Human Rights in Fancy Dress? The Use of International Criminal Law by Human Rights Council Commissions of Inquiry in Pursuit of Accountability
(2015) 58 Japanese Yearbook of International Law 71-100
Grotius Centre Working Paper 2015/043-ICL
24 Pages Posted: 9 Jul 2015 Last revised: 22 Oct 2017
Date Written: July 6, 2015
The United Nations Human Rights Council has established several international commissions of inquiry to investigate situations of concern, make findings as to the existence of violations and offer recommendations for follow-up action. Many commissions have gone beyond the realm of human rights, also finding that international humanitarian law was violated and international crimes were committed. While scholars have extensively explored human rights bodies’ engagement with international humanitarian law, the migration of international criminal law (ICL) into human rights fact-finding has received less attention. In light of commissions’ bourgeoning engagement with ICL, the time is ripe to critically examine the evolution and possible consequences of ‘dejudicialised’ international criminal law. Possible jurisdictional bases for this normative migration are explored. After laying the jurisdictional foundations, the article examines how commissions have utilised ICL norms in practice. The article cautions against normative distortions that may arise from the translocation of ICL norms into non-judicial settings. Recognising that differentiated treatment of international legal norms might in principle be possible in different institutional contexts, the article explores how normative coherence in ICL could be promoted in the non-judicial setting of international commissions of inquiry.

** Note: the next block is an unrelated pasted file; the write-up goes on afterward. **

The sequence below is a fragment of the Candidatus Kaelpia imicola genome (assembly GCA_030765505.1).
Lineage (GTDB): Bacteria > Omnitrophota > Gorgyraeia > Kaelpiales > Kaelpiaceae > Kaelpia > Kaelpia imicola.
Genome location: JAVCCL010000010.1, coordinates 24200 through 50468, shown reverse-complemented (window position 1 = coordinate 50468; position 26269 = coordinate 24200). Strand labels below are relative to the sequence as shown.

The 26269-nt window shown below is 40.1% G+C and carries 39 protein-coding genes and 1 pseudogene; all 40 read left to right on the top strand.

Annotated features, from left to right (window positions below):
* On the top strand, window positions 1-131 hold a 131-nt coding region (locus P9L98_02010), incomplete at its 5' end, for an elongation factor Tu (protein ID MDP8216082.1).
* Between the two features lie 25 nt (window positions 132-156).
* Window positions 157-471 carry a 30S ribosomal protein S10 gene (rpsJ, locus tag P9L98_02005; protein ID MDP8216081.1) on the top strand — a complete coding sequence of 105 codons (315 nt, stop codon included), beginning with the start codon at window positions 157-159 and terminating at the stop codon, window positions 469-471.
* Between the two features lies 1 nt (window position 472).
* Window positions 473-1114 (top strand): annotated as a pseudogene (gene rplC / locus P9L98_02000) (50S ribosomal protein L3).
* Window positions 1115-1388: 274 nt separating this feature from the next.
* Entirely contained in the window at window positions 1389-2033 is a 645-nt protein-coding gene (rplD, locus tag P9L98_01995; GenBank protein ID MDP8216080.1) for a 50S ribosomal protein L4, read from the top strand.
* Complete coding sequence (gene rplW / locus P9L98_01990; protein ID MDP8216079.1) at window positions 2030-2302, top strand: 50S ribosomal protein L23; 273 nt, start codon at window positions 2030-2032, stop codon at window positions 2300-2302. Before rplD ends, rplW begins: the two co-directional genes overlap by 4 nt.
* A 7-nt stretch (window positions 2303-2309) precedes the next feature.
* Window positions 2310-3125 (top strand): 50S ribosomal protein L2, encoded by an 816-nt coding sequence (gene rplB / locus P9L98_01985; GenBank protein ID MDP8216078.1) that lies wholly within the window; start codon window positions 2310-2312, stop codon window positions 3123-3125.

Keywords: Fact-finding, human rights, international criminal law, commissions of inquiry, Human Rights Council
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